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Commodities: Field Crops: Forages

Georgia Forages: Perennial Peanut

Dr. Dennis Hancock
Forage Extension Specialist
Crop & Soil Sciences Dept.

At-a-Glance

Adaptation:

Lower Coastal Plain, generally below the 31.5°N latitude (roughly a line from Albany to Jesup).. Requires well drained sandy soils. Tolerant (but less productive) on low soil fertility or low pH.

Establishment:

Rhizomes are planted at 80 to 120 bu/A on prepared land from December to early March. Herbicide essential. Requires 2 to 3 years for establishment. Irrigation can shorten this time period. (Source List of Perennial Peanut Planting Material)

Variety:

Florigraze for hay or pasture (Arbrook can be used for hay in far S. Georgia)

In Depthperennial peanut

Perennial peanut is a rhizomatous peanut species that produces high-quality forage and persists well in the area in which it is adapted. This tropical legume is native to South America in a region that mostly lies north of the 30°S latitude. As a result, perennial peanut generally does not survive well north of the 31.5°N latitude (roughly a line from Albany to Jesup). Within these locations, it is best suited to well-drained sandy or sandy loam soils. Varieties that are currently available do not have good cold tolerance and may winter-kill during severe winters.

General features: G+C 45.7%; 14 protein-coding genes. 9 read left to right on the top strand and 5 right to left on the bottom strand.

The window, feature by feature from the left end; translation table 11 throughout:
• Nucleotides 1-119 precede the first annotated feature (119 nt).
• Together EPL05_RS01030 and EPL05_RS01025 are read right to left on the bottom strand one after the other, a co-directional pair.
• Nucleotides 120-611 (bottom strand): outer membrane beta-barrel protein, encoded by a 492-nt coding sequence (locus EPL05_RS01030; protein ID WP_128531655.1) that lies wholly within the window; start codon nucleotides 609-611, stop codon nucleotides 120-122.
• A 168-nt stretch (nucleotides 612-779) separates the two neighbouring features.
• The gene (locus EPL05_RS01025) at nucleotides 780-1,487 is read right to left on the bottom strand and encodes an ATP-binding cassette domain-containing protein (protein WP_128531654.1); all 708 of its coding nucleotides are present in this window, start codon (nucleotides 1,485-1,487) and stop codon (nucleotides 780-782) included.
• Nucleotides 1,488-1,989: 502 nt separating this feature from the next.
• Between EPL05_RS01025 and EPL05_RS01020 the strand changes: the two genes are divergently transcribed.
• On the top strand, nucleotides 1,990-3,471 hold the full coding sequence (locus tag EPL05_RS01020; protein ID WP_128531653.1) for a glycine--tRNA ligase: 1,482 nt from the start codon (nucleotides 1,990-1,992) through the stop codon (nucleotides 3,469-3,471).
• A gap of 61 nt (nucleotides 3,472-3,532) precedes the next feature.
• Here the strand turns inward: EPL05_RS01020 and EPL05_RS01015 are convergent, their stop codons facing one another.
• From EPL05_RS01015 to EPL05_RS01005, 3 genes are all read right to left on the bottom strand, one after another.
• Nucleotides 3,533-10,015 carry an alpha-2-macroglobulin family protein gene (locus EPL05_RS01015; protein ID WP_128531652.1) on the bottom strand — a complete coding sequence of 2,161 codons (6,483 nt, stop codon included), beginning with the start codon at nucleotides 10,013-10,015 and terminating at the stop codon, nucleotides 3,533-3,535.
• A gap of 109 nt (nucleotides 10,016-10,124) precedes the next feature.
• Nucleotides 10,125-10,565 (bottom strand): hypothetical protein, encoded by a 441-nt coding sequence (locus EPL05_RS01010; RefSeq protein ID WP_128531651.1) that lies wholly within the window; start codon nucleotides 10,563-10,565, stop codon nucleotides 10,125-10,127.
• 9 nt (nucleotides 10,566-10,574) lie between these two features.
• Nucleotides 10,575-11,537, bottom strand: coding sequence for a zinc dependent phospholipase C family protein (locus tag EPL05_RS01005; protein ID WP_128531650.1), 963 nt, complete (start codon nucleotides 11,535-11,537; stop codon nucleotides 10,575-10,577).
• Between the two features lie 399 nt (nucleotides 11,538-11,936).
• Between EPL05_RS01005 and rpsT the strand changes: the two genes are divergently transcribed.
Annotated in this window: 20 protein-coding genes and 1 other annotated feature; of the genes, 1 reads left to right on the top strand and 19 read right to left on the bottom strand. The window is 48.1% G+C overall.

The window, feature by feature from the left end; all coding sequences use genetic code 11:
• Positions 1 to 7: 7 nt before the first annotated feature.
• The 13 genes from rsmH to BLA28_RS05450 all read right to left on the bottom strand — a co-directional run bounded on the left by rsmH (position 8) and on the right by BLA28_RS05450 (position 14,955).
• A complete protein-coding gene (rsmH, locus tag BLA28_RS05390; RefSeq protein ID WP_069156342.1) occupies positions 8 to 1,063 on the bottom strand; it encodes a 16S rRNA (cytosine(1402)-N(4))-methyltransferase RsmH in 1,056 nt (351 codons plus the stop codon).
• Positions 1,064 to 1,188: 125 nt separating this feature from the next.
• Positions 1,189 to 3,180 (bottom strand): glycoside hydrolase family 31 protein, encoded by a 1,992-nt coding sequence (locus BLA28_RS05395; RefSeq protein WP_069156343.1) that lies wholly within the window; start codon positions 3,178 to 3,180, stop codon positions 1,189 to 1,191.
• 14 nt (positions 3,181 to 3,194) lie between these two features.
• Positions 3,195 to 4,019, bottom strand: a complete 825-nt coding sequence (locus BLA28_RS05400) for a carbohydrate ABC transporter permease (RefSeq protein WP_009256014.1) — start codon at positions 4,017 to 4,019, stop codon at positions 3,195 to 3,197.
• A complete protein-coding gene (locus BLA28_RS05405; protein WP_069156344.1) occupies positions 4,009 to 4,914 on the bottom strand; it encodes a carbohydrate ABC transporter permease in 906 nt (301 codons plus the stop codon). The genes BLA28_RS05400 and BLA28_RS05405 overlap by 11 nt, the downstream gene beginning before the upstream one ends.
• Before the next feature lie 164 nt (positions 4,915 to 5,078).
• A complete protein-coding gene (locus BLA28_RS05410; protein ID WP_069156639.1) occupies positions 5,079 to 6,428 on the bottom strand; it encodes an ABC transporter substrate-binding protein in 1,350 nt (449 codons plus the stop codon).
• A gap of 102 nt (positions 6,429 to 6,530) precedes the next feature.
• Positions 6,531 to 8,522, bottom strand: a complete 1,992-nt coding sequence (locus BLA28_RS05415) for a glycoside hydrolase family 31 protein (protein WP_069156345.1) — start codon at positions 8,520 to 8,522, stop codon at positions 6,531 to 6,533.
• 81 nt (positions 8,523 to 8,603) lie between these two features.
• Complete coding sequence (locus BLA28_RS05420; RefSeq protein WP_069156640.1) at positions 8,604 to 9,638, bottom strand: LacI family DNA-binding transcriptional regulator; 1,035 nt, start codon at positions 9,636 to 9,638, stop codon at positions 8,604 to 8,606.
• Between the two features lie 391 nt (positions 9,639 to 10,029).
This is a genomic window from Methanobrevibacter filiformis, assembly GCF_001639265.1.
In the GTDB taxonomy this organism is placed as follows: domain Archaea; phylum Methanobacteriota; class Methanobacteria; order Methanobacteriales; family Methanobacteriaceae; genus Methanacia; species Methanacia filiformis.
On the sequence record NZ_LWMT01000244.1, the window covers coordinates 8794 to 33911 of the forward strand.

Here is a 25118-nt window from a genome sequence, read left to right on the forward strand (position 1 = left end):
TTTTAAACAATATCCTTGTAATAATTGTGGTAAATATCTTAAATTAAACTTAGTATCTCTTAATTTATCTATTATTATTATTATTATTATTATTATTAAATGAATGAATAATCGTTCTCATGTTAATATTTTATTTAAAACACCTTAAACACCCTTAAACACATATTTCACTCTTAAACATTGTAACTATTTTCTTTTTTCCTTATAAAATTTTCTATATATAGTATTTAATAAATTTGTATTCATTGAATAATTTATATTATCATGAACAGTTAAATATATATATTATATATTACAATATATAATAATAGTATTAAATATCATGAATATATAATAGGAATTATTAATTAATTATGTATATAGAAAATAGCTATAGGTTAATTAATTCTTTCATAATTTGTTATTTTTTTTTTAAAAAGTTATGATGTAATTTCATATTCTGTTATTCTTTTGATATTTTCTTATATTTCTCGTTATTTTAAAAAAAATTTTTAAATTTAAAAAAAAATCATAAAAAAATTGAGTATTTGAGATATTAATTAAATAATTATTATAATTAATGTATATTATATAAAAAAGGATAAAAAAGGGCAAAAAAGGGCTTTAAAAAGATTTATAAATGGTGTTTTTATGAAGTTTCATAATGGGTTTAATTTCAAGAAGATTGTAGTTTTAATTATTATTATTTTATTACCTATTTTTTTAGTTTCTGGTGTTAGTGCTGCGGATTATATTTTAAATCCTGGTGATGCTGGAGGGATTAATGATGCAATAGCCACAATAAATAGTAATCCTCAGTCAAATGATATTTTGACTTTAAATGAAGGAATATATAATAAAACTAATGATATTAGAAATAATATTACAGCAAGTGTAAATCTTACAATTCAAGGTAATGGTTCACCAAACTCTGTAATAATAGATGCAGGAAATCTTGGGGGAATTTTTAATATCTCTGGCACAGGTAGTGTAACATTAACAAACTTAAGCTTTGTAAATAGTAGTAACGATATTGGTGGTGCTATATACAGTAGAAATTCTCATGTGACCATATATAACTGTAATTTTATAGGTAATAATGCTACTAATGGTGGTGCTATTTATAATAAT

Perennial peanuts are established by planting rhizomes during December – early March at 80 bushels per acre (up to 120 bushels per acre, if sprigs are inexpensive or freely available.). Perennial peanut may require two years or more to develop a solid stand after sprigging. The establishment phase will be minimized under irrigation. Once established, the stands do not generally tolerate close or continuous grazing. As a result, perennial peanut is primarily recommended for hay production. As a high-quality legume, perennial peanut is an excellent hay and baled silage crop.

More information on perennial peanut is available on the University of Florida's Perennial Peanut Website.